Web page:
Gish Jen uses words and phrases drawn from the Mandarin language, as well as references to geographical features around Shanghai, to convey the Chinese heritage of her characters. Locate examples and consider how they are used.
Jen was displeased when an interviewer asked her why Mona in the Promised Land had “no real Americans in it.” She replied, “You have to think again about what an American is.” How has she guided this thinking?
In her depiction of first-and second-generation Americans, Jen often draws a contrast between what seem like traditional values and modern innovations. What are some of the core values that Jen supports beyond any specific ethnic identity?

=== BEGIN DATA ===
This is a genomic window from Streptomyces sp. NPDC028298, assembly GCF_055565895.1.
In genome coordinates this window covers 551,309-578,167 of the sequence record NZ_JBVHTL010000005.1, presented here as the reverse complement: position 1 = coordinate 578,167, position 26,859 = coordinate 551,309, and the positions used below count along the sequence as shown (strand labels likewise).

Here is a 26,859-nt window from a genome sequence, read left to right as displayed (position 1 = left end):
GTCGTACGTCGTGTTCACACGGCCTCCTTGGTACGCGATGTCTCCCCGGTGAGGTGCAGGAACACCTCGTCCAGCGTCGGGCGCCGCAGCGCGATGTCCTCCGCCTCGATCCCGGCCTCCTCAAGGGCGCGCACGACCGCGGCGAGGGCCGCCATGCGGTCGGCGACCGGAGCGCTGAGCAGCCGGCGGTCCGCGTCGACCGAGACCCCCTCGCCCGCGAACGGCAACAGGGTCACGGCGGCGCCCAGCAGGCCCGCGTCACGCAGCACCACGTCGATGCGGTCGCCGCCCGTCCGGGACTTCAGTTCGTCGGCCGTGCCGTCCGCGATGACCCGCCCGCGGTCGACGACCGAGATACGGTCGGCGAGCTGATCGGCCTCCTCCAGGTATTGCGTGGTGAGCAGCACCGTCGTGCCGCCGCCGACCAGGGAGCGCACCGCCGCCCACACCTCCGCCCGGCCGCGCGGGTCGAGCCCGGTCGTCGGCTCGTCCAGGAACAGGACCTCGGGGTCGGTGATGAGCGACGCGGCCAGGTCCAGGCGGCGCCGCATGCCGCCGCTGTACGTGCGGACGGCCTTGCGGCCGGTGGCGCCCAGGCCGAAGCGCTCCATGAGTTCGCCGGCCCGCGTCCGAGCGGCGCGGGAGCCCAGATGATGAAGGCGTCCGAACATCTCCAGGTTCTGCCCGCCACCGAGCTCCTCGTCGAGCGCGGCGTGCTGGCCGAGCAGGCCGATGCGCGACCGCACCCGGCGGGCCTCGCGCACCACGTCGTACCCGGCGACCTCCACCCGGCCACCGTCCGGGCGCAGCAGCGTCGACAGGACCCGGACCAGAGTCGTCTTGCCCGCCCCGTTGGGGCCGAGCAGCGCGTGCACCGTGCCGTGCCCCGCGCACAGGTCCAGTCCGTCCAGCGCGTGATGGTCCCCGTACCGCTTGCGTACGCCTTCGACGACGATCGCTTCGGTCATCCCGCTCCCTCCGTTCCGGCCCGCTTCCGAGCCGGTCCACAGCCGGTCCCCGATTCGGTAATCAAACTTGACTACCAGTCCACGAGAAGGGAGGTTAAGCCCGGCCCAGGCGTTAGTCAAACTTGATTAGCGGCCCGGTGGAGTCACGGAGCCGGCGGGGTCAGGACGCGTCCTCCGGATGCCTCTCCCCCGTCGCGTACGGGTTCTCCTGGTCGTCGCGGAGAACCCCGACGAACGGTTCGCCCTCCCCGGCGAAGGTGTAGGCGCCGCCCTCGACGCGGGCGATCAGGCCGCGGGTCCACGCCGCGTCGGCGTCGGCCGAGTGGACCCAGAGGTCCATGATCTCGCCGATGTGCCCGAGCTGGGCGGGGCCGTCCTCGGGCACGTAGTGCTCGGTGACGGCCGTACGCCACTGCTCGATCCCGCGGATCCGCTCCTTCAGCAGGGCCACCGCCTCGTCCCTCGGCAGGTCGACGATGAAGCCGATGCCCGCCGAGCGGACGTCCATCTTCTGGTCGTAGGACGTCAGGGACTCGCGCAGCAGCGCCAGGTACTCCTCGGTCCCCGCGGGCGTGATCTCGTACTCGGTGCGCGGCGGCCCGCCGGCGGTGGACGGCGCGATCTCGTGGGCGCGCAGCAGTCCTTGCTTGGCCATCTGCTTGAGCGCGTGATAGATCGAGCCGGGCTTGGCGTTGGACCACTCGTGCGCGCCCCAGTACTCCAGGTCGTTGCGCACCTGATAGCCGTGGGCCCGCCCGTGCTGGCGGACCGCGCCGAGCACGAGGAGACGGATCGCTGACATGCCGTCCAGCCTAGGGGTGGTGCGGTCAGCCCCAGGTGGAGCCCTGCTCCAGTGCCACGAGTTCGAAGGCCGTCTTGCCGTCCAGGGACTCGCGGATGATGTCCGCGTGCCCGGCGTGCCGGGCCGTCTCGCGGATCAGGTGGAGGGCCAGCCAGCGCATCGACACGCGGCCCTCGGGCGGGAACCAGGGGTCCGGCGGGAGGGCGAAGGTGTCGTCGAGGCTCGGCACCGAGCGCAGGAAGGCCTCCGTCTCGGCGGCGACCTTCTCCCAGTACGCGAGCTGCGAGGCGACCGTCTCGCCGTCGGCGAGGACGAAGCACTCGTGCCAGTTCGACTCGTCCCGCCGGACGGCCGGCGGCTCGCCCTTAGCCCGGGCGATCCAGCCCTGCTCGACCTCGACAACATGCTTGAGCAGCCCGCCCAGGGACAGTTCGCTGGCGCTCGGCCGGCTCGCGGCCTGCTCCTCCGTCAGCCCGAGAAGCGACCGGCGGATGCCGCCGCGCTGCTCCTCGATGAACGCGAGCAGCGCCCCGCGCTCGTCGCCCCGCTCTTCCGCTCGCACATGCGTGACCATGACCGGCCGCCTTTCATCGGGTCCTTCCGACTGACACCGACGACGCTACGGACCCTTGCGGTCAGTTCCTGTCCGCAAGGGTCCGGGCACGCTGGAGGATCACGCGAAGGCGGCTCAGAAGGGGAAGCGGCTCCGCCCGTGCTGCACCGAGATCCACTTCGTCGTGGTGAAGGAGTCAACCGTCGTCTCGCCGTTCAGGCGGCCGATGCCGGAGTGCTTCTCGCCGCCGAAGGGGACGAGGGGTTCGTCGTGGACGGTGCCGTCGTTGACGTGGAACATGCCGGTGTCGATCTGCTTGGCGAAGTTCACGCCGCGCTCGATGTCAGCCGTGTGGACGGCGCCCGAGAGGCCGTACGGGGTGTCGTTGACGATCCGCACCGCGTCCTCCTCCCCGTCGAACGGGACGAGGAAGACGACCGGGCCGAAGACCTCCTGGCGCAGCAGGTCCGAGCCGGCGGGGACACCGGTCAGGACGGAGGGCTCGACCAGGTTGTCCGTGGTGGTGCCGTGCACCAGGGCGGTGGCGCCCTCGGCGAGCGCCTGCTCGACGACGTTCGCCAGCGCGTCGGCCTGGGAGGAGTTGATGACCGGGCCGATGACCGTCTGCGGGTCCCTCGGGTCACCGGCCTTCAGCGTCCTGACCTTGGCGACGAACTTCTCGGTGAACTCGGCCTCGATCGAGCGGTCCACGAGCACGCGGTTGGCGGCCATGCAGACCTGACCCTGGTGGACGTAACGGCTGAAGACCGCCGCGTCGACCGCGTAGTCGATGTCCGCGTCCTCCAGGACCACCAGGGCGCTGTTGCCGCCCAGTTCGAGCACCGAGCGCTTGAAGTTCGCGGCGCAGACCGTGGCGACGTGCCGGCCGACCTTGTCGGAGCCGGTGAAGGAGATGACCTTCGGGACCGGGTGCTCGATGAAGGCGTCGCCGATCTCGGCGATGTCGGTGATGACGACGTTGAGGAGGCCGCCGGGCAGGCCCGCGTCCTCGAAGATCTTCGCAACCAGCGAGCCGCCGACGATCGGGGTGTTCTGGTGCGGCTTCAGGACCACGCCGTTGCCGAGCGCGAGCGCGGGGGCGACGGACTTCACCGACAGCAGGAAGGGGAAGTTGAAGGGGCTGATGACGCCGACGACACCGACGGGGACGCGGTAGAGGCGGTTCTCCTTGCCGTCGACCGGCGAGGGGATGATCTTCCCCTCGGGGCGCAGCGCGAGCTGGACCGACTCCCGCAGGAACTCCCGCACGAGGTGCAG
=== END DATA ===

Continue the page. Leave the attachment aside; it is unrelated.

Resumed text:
One of the most distinctive elements of Jen’s work is its comic qualities. She has said, “If anything, I have sometimes struggled to make my work less funny. My natural facility is to find the laugh.” What are some of the most prominent examples of this tendency, and how do they contribute to the mood of an incident?
Jen describes The Love Wife as a novel “as if told by the various Wongs at a very long family therapy session.” How does she make each separate “voice” distinct and unique, belonging to and illuminating a particular character?